Siemens sits at an interesting crossroads in the additive manufacturing movement. While the company sells a wide range of software and services, including additive manufacturing solutions, to other manufacturers to help them reinvent their factories, Siemens also uses additive manufacturing across a wide range of its own businesses. The company announced earlier this year it was investing $35 million in a new manufacturing facility in the U.K. focused on materials solutions. The facility will produce components for aerospace, automotive and other industries. Yet Siemens still has plenty of challenges, says Heinz Neubert, who oversees additive manufacturing there. The skills needed to design and conceive of 3D-printed products are still in short supply. So Siemens created an internal design lab to help different divisions navigate the development process. Neubert notes that the technology is advancing so rapidly that adapting and staying current represents a major challenge for manufacturers accustomed to evolutions that took decades.

“Every year the machines are changing a lot,” he says. “You’re not talking about drilling machines which might remain the same for years. In additive manufacturing, there is a tremendous amount of innovation happening right now.” Other industrial players remain worried about the initial costs involved, unsure if the promised savings or design breakthroughs will really materialize. The sprawling range of software, machines and materials can also seem daunting. And Gartner’s Basiliere said there is still a limited choice of materials that can be used in additive manufacturing. To address that, Henkel, the German chemical and consumer goods giant, earlier this year announced new 3D Printing material solutions for industrial manufacturing. The materials, such as acrylic, silicone, epoxy and polyurethane adhesives, will increase the possible uses for additive manufacturing. The company is also working to create customized materials for customers’ specific needs.

Enormous Opportunity

For Pat Dunne, vice president of advanced application development at Rock Hill, South Carolina-based 3D Systems, this frenzy of activity and interest in additive manufacturing is the realization of a dream. Founded in 1986, 3D Systems was a true pioneer of 3D printers. Today, it provides additive manufacturing systems used to produce artificial teeth, dentures, orthodontics, race car parts, replacement components for vintage autos, and even some parts of the Mars Exhibition Rover. For now, Dunne says his biggest challenge is educating industrial clients about the potential. “As more and more designers become aware of the capability to use this to engineer products in a new way, that’s what’s really going to drive adoption,” he says.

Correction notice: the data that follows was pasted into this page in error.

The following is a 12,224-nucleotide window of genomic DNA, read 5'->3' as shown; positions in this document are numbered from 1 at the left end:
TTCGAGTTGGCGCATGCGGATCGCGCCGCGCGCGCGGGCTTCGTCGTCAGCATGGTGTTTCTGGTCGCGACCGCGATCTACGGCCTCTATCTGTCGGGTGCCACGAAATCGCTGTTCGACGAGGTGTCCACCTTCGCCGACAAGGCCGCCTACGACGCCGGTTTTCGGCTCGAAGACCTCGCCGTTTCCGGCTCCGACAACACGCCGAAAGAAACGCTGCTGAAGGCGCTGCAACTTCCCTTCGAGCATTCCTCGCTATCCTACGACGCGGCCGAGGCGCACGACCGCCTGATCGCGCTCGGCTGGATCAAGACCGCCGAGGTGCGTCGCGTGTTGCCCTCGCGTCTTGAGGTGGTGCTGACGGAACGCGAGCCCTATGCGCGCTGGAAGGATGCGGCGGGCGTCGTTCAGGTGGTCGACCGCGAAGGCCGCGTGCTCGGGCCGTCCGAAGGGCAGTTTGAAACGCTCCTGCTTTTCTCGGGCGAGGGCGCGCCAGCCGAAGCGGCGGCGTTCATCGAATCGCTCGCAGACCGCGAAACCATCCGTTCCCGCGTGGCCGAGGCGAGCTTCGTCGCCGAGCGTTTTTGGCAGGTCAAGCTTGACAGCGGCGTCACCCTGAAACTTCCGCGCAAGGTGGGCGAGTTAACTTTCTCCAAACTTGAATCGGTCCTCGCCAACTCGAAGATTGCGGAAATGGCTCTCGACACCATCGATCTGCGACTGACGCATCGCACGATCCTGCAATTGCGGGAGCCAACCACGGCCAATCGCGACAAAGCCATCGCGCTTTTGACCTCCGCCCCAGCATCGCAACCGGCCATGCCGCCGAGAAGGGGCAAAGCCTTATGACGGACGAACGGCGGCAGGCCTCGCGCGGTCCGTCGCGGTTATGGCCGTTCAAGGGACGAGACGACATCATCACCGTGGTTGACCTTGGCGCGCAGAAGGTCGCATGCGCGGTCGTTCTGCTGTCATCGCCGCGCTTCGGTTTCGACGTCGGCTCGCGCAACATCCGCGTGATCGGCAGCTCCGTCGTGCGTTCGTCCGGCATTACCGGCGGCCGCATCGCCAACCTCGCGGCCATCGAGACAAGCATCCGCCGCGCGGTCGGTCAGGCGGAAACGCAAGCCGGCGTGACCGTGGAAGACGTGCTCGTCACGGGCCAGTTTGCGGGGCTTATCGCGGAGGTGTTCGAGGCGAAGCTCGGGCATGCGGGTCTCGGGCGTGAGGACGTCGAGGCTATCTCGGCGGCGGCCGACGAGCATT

About the author

Jennifer L. Schenker

Jennifer L. Schenker, an award-winning journalist, has been covering the global tech industry from Europe since 1985, working full-time, at various points in her career for the Wall Street Journal Europe, Time Magazine, International Herald Tribune, Red Herring and BusinessWeek. She is currently the editor-in-chief of The Innovator, an English-language global publication about the digital transformation of business. Jennifer was voted one of the 50 most inspiring women in technology in Europe in 2015 and 2016 and was named by Forbes Magazine in 2018 as one of the 30 women leaders disrupting tech in France. She has been a World Economic Forum Tech Pioneers judge for 20 years. She lives in Paris and has dual U.S. and French citizenship.